Mapping NYC Taxi Data

This post was inspired by HN user eck's top comment seen here.

Earlier this week the New York City Taxi & Limousine Commission officially released yellow and green taxi trip record data for all of 2014 and up to June of 2015. This includes millions of records that include pick-up and drop-off dates and times, pick-up and drop-off locations, trip distances, itemized fares, rate types, payment types, and driver-reported passenger counts. The data, which was previously only available through submission of a formal Freedom of Information Law (FOIL) request, is available in CSV format as well as from Google's BigQuery tools [1].

After seeing the aforementioned comment and its accompanying visualization I wanted to have a go at replicating it in python. The first step was getting the data into pandas. In this situation it was much easier to query the data from GBQ than to download the individual CSV files. (Note that you must have the google-api-python-client installed and and be logged into GBQ and create a new project for this to work properly). Pandas has an included module that allows you to parse the results of a GBQ query into a dataframe very easily. The following query creates a dataframe that includes the latitude and longitude of all pickup locations in 2015, this ends up being around 750,000 records.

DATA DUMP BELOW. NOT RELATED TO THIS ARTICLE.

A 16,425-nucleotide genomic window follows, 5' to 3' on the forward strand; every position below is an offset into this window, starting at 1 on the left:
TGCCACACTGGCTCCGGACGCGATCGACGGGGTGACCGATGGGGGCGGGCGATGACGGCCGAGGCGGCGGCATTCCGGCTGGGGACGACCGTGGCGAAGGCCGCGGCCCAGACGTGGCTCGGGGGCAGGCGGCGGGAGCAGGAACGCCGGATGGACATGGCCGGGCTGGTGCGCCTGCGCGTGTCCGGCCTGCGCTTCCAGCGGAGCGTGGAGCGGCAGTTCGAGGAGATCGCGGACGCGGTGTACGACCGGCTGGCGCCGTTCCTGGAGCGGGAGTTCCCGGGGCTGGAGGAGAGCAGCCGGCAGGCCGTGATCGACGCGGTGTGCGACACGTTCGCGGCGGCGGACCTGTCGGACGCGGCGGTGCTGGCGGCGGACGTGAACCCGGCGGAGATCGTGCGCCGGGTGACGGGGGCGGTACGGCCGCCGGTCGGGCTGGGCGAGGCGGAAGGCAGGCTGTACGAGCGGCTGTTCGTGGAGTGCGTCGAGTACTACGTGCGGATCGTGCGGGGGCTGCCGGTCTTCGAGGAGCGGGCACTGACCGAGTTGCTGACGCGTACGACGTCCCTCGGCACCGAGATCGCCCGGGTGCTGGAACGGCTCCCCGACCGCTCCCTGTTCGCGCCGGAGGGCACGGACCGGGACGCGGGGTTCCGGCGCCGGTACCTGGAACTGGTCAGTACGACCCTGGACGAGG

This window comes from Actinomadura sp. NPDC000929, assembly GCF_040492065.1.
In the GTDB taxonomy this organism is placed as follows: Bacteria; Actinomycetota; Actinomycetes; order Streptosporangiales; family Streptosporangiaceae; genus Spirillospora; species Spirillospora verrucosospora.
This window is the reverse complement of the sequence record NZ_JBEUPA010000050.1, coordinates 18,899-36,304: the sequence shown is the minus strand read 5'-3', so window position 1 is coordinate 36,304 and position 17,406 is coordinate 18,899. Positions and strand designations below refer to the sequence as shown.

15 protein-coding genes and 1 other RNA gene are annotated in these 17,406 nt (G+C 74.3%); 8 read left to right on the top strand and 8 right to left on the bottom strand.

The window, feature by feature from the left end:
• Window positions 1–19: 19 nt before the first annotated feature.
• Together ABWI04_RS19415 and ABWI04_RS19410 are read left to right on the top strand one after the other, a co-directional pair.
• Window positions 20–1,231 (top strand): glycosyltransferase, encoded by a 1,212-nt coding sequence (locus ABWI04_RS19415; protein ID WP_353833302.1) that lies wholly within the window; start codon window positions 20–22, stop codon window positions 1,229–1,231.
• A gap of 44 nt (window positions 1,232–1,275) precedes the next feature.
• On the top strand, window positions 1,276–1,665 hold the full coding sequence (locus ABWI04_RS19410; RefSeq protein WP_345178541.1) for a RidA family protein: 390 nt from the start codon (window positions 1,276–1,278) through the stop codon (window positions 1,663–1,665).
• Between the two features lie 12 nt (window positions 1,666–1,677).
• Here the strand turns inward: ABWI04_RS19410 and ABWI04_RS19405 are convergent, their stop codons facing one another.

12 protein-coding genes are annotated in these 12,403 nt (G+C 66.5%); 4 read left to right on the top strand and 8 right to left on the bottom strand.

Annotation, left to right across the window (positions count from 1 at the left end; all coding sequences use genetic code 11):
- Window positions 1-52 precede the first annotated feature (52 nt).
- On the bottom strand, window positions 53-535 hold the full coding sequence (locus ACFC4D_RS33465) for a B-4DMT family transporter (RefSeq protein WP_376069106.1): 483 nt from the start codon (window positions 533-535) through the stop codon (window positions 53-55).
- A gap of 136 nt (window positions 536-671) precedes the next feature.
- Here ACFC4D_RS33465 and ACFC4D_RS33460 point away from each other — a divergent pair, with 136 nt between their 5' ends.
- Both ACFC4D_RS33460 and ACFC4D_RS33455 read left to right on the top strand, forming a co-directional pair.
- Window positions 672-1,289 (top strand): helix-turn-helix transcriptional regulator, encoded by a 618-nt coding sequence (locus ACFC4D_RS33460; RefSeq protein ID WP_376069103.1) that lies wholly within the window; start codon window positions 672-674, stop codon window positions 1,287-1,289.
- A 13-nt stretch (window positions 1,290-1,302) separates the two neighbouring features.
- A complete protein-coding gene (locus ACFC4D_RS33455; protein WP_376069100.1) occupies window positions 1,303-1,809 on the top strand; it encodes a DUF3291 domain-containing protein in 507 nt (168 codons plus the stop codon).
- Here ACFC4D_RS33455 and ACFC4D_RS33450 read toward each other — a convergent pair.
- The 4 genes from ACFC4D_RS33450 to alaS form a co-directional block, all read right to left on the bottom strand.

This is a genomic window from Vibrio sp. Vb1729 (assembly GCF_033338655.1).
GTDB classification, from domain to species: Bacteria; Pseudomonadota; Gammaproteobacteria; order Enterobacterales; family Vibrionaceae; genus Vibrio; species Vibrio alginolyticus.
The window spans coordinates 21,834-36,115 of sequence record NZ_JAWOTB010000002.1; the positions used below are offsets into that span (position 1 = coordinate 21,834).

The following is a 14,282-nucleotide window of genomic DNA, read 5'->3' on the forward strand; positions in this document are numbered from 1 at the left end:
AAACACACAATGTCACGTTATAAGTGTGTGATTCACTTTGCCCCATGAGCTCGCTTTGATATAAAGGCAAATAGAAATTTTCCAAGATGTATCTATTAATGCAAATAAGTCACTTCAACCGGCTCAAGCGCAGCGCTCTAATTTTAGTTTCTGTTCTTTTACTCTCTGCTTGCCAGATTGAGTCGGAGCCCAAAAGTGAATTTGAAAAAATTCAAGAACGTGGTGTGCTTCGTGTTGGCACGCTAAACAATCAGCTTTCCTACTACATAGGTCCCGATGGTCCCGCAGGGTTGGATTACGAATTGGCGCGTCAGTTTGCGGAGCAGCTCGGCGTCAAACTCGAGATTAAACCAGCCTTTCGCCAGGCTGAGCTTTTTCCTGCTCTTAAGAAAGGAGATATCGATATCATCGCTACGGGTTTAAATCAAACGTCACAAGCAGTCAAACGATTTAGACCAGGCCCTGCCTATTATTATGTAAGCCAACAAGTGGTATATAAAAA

import pandas as pd"""
SELECT ROUND(pickup_latitude, 4) as lat, ROUND(pickup_longitude, 4) as long, COUNT(*) as num_pickups 
FROM [nyc-tlc:yellow.trips_2015] 
WHERE (pickup_latitude BETWEEN 40.61 AND 40.91) AND (pickup_longitude BETWEEN -74.06 AND -73.77 )
GROUP BY lat, long
""", project_id='taxi-1029')

Once you have the dataframe ready the next step is to plot it. I chose to use matplotlib which always entails fiddling with a bunch of different parameters. I ended up using the following code which simply plots the longitude and latitude on a two dimensional scatter plot.

import matplotlib
import matplotlib.pyplot as plt
#Inline Plotting for Ipython Notebook 
%matplotlib inline 

pd.options.display.mpl_style = 'default' #Better Styling 
new_style = {'grid': False} #Remove grid
matplotlib.rc('axes', **new_style)
from matplotlib import rcParams
rcParams['figure.figsize'] = (17.5, 17) #Size of figure
rcParams['figure.dpi'] = 250

P.set_axis_bgcolor('black') #Background Color

P=df.plot(kind='scatter', x='long', y='lat',color='white',xlim=(-74.06,-73.77),ylim=(40.61, 40.91),s=.02,alpha=.6)

And the Result:

I was quite pleased with the result, it is interesting to toy with the different parameters such as the size of the dataframe, axis scales, size, color, and opacity of the individual points to see how it affects the overall appearance of the plot. It seems to me the only limit of what is possible with this dataset is ones imagination, it is going to be exciting to see what others put together, especially since the press release stated all data back to 2009 when the program started is going to be released in the coming weeks.

If you have any questions, feedback, advice, or corrections please get in touch with me on Twitter or email me at